The War Memorial also commissioned Moore to paint several large portraits, including of Generals Douglas MacArthur and Arthur Samuel Allen.[3][17] As of 2015 the War Memorial holds more than 200 of his works.[2]

Later life[edit]

Moore continued to paint at his studio in Avoca until he was 95, stopped by arthritis and failing vision. At about the same time he moved into a nursing home in Avoca.[4]

He died on 24 September 2015, survived by his third wife, Alison.[18][4]

References[edit]

  1. ^ a b "Alan Moore: Australian war artist who drew horrors of Nazi concentration camp dies in Victoria". Australian Broadcasting Corporation. 2015-09-25. Retrieved 2015-09-27.
  2. ^ a b c "Bergen-Belsen war artist Alan Moore dead at 101". The Canberra Times. 2015-09-25. Retrieved 2015-09-27.
  3. ^ a b c d e "Alan Moore". Australian War Memorial. Retrieved 2015-09-27.
  4. ^ a b c d e f g h i Emily Bissland (2014-09-26). "Alan Moore: WWII artist turns 100". Australian Broadcasting Corporation. Retrieved 2015-09-27.
  5. ^ "Moore, Alan (b. 1914)". Canadian Museum of History. Retrieved 2015-09-27.
  6. ^ a b c "Alan Moore". McMurray Galleries. Retrieved 2015-09-27.
  7. ^ a b "Alan Moore (1915-.) Australia". Australian Art Auction Record. Retrieved 2015-09-27.
  8. ^ "Art prize won by technical college student". The Argus. Melbourne, Victoria. 1942-12-18. p. 3. Retrieved 2015-09-27.
  9. ^ "I heard and saw". The Argus. Melbourne, Victoria. 1946-07-10. p. 11 S. Retrieved 2015-09-27.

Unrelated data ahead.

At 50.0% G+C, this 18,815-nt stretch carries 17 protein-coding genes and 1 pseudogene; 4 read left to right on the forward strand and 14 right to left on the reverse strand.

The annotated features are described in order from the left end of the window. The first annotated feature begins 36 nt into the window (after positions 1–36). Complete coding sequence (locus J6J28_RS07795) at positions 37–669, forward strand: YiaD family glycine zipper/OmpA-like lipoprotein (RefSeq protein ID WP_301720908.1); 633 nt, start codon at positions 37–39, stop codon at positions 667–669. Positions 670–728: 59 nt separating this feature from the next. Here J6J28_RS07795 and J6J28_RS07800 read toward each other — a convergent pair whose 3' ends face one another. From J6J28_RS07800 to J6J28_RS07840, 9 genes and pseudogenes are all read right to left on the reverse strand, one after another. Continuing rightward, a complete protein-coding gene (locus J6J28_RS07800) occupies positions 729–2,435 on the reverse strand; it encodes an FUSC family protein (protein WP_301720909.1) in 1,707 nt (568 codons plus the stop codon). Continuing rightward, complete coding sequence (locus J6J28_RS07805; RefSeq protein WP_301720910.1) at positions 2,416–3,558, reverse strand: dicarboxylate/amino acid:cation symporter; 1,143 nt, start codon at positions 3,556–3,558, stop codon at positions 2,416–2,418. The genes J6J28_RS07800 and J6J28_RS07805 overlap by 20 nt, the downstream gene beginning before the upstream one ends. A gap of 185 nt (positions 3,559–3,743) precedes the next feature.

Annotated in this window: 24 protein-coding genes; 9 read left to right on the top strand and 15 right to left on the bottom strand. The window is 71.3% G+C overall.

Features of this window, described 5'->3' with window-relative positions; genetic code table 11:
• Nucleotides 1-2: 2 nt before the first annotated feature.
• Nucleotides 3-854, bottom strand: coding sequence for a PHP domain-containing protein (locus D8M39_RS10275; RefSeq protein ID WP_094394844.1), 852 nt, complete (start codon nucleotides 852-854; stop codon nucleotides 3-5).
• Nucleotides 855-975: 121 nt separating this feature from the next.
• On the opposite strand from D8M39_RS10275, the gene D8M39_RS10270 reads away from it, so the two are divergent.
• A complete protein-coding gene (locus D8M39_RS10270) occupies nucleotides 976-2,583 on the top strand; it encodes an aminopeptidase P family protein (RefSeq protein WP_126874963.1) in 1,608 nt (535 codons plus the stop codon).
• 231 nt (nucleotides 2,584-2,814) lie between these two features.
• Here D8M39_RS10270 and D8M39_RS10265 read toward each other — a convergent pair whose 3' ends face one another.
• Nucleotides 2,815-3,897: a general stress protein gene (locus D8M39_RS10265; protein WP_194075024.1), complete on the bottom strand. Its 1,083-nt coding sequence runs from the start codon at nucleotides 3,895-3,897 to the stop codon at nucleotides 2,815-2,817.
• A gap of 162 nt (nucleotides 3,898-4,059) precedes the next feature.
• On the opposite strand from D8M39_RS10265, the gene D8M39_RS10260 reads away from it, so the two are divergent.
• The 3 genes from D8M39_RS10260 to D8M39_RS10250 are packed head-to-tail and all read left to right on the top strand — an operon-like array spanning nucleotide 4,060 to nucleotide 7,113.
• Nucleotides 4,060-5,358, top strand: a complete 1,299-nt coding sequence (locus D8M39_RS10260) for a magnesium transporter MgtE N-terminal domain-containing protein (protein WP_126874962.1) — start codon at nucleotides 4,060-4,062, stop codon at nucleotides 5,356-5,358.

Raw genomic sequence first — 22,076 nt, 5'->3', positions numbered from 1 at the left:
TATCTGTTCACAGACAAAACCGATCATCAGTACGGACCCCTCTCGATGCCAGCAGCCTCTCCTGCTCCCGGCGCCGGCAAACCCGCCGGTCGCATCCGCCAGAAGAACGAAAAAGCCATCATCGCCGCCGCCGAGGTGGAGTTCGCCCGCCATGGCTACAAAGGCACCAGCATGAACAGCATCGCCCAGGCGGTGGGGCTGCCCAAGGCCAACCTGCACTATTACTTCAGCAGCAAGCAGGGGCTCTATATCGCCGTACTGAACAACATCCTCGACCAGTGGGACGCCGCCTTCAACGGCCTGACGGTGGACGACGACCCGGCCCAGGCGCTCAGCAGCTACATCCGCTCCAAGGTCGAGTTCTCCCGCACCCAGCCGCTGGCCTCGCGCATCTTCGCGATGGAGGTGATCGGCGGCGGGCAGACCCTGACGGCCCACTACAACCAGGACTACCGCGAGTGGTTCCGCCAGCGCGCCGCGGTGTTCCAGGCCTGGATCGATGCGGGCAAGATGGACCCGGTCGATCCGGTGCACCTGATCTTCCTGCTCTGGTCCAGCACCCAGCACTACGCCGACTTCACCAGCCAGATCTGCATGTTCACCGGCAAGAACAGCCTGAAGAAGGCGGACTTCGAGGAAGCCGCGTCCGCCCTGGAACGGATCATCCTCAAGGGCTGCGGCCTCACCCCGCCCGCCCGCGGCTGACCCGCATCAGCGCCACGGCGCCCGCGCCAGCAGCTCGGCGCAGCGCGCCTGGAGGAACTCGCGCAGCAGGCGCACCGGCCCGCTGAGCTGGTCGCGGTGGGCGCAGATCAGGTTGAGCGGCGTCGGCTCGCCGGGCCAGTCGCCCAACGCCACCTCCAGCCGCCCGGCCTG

10. ^ "Alan Moore: the compassionate observer". ArtsPlanner.com. Archived from the original on 2016-04-04. Retrieved 2016-03-25.
  11. ^ a b Second World War Official War Alan Moore visits the Australian War Memorial. Australian War Memorial. 2014-03-19. Retrieved 2015-09-27.
  12. ^ "Putting the R.A.A.F. on canvas". Western Mail. Perth, Western Australia. 1944-05-25. p. 7. Retrieved 2015-09-27.
  13. ^ "R.A.A.F Beauforts make their biggest daylight strike". Townsville Daily Bulletin. Queensland. 1944-01-28. p. 1. Retrieved 2015-09-27.
  14. ^ a b c Siobhan Heanue (2014-02-26). "World War II artist Alan Moore makes pilgrimage to Australian War Memorial to view Holocaust works". Australian Broadcasting Corporation. Retrieved 2015-09-27.
  15. ^ a b c Scott Bevan (2015-04-11). "The lifelong friendship of a WWII artist and the girl he met in Belsen". The Australian Financial Review Magazine. Fairfax Media Publications. Retrieved 2015-09-27.
  16. ^ David Ellery (2013-03-16). "War artist's powerful images of Holocaust at War Memorial". The Canberra Times. Retrieved 2015-09-27.
  17. ^ "Generals MacArthur and Allen at Owers' Corner". Australian War Memorial. Retrieved 2015-09-27.
  18. ^ "Alan MOORE". The Age. Fairfax Media. 2015-09-26. Retrieved 2015-09-27.